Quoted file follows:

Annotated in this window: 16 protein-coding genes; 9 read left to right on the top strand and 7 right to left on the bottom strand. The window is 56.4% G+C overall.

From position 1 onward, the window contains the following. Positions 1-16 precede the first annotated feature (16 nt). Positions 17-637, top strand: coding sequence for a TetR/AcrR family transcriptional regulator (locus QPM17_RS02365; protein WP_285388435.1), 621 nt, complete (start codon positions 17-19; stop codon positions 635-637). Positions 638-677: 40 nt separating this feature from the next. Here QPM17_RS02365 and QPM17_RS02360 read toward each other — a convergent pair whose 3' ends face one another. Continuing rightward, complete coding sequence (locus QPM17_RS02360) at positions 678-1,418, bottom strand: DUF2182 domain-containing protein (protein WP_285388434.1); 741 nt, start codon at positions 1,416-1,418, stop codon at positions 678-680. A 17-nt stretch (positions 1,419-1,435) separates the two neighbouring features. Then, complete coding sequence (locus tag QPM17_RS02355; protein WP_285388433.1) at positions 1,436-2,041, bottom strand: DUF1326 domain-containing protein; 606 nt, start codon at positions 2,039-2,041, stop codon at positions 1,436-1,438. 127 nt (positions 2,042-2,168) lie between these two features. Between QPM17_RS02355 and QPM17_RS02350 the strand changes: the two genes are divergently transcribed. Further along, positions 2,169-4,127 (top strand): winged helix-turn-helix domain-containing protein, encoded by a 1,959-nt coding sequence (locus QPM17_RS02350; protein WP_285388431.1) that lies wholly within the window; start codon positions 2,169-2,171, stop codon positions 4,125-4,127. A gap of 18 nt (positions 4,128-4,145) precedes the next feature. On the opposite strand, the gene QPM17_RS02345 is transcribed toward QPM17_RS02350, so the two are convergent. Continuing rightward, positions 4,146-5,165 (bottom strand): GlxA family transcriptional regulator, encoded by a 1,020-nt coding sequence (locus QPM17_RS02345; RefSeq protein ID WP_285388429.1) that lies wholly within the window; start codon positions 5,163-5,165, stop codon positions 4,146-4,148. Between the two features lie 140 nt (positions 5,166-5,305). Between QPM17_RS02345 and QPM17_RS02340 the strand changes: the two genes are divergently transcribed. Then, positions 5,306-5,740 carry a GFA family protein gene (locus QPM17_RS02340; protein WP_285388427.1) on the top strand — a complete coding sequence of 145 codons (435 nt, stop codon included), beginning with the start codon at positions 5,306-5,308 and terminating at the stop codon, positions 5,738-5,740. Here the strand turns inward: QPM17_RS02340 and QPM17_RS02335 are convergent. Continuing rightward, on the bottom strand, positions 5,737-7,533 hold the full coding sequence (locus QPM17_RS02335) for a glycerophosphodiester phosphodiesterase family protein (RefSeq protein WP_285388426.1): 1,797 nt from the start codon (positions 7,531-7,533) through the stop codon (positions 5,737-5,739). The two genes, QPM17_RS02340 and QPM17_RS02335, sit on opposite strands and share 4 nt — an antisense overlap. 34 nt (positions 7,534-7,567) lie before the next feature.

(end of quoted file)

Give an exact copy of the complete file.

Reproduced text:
Annotated in this window: 16 protein-coding genes; 9 read left to right on the top strand and 7 right to left on the bottom strand. The window is 56.4% G+C overall.

From position 1 onward, the window contains the following. Positions 1-16 precede the first annotated feature (16 nt). Positions 17-637, top strand: coding sequence for a TetR/AcrR family transcriptional regulator (locus QPM17_RS02365; protein WP_285388435.1), 621 nt, complete (start codon positions 17-19; stop codon positions 635-637). Positions 638-677: 40 nt separating this feature from the next. Here QPM17_RS02365 and QPM17_RS02360 read toward each other — a convergent pair whose 3' ends face one another. Continuing rightward, complete coding sequence (locus QPM17_RS02360) at positions 678-1,418, bottom strand: DUF2182 domain-containing protein (protein WP_285388434.1); 741 nt, start codon at positions 1,416-1,418, stop codon at positions 678-680. A 17-nt stretch (positions 1,419-1,435) separates the two neighbouring features. Then, complete coding sequence (locus tag QPM17_RS02355; protein WP_285388433.1) at positions 1,436-2,041, bottom strand: DUF1326 domain-containing protein; 606 nt, start codon at positions 2,039-2,041, stop codon at positions 1,436-1,438. 127 nt (positions 2,042-2,168) lie between these two features. Between QPM17_RS02355 and QPM17_RS02350 the strand changes: the two genes are divergently transcribed. Further along, positions 2,169-4,127 (top strand): winged helix-turn-helix domain-containing protein, encoded by a 1,959-nt coding sequence (locus QPM17_RS02350; protein WP_285388431.1) that lies wholly within the window; start codon positions 2,169-2,171, stop codon positions 4,125-4,127. A gap of 18 nt (positions 4,128-4,145) precedes the next feature. On the opposite strand, the gene QPM17_RS02345 is transcribed toward QPM17_RS02350, so the two are convergent. Continuing rightward, positions 4,146-5,165 (bottom strand): GlxA family transcriptional regulator, encoded by a 1,020-nt coding sequence (locus QPM17_RS02345; RefSeq protein ID WP_285388429.1) that lies wholly within the window; start codon positions 5,163-5,165, stop codon positions 4,146-4,148. Between the two features lie 140 nt (positions 5,166-5,305). Between QPM17_RS02345 and QPM17_RS02340 the strand changes: the two genes are divergently transcribed. Then, positions 5,306-5,740 carry a GFA family protein gene (locus QPM17_RS02340; protein WP_285388427.1) on the top strand — a complete coding sequence of 145 codons (435 nt, stop codon included), beginning with the start codon at positions 5,306-5,308 and terminating at the stop codon, positions 5,738-5,740. Here the strand turns inward: QPM17_RS02340 and QPM17_RS02335 are convergent. Continuing rightward, on the bottom strand, positions 5,737-7,533 hold the full coding sequence (locus QPM17_RS02335) for a glycerophosphodiester phosphodiesterase family protein (RefSeq protein WP_285388426.1): 1,797 nt from the start codon (positions 7,531-7,533) through the stop codon (positions 5,737-5,739). The two genes, QPM17_RS02340 and QPM17_RS02335, sit on opposite strands and share 4 nt — an antisense overlap. 34 nt (positions 7,534-7,567) lie before the next feature.